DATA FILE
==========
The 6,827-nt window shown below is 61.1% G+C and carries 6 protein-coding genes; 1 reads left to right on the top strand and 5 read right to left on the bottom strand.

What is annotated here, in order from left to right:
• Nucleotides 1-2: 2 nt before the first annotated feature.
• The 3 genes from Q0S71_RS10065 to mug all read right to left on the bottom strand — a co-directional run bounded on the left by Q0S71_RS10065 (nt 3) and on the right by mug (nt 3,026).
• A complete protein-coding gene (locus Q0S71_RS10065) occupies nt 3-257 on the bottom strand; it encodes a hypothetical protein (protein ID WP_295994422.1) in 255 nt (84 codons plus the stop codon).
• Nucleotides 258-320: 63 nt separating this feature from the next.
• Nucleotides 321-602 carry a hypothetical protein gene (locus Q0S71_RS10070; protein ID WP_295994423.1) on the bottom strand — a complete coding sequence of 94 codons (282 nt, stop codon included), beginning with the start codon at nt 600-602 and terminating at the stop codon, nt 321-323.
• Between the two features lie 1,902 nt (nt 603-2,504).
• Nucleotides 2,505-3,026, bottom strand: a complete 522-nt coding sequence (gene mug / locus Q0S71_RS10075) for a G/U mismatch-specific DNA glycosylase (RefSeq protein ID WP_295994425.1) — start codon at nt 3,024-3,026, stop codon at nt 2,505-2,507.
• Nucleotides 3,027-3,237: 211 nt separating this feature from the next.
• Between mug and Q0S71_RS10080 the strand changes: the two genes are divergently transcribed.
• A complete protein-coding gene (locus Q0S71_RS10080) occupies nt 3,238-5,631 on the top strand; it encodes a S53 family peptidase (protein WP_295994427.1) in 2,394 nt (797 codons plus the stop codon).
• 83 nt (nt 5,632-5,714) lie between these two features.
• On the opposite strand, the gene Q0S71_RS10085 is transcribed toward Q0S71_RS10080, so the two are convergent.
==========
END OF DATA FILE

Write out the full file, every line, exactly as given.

The 6,827-nt window shown below is 61.1% G+C and carries 6 protein-coding genes; 1 reads left to right on the top strand and 5 read right to left on the bottom strand.

What is annotated here, in order from left to right:
• Nucleotides 1-2: 2 nt before the first annotated feature.
• The 3 genes from Q0S71_RS10065 to mug all read right to left on the bottom strand — a co-directional run bounded on the left by Q0S71_RS10065 (nt 3) and on the right by mug (nt 3,026).
• A complete protein-coding gene (locus Q0S71_RS10065) occupies nt 3-257 on the bottom strand; it encodes a hypothetical protein (protein ID WP_295994422.1) in 255 nt (84 codons plus the stop codon).
• Nucleotides 258-320: 63 nt separating this feature from the next.
• Nucleotides 321-602 carry a hypothetical protein gene (locus Q0S71_RS10070; protein ID WP_295994423.1) on the bottom strand — a complete coding sequence of 94 codons (282 nt, stop codon included), beginning with the start codon at nt 600-602 and terminating at the stop codon, nt 321-323.
• Between the two features lie 1,902 nt (nt 603-2,504).
• Nucleotides 2,505-3,026, bottom strand: a complete 522-nt coding sequence (gene mug / locus Q0S71_RS10075) for a G/U mismatch-specific DNA glycosylase (RefSeq protein ID WP_295994425.1) — start codon at nt 3,024-3,026, stop codon at nt 2,505-2,507.
• Nucleotides 3,027-3,237: 211 nt separating this feature from the next.
• Between mug and Q0S71_RS10080 the strand changes: the two genes are divergently transcribed.
• A complete protein-coding gene (locus Q0S71_RS10080) occupies nt 3,238-5,631 on the top strand; it encodes a S53 family peptidase (protein WP_295994427.1) in 2,394 nt (797 codons plus the stop codon).
• 83 nt (nt 5,632-5,714) lie between these two features.
• On the opposite strand, the gene Q0S71_RS10085 is transcribed toward Q0S71_RS10080, so the two are convergent.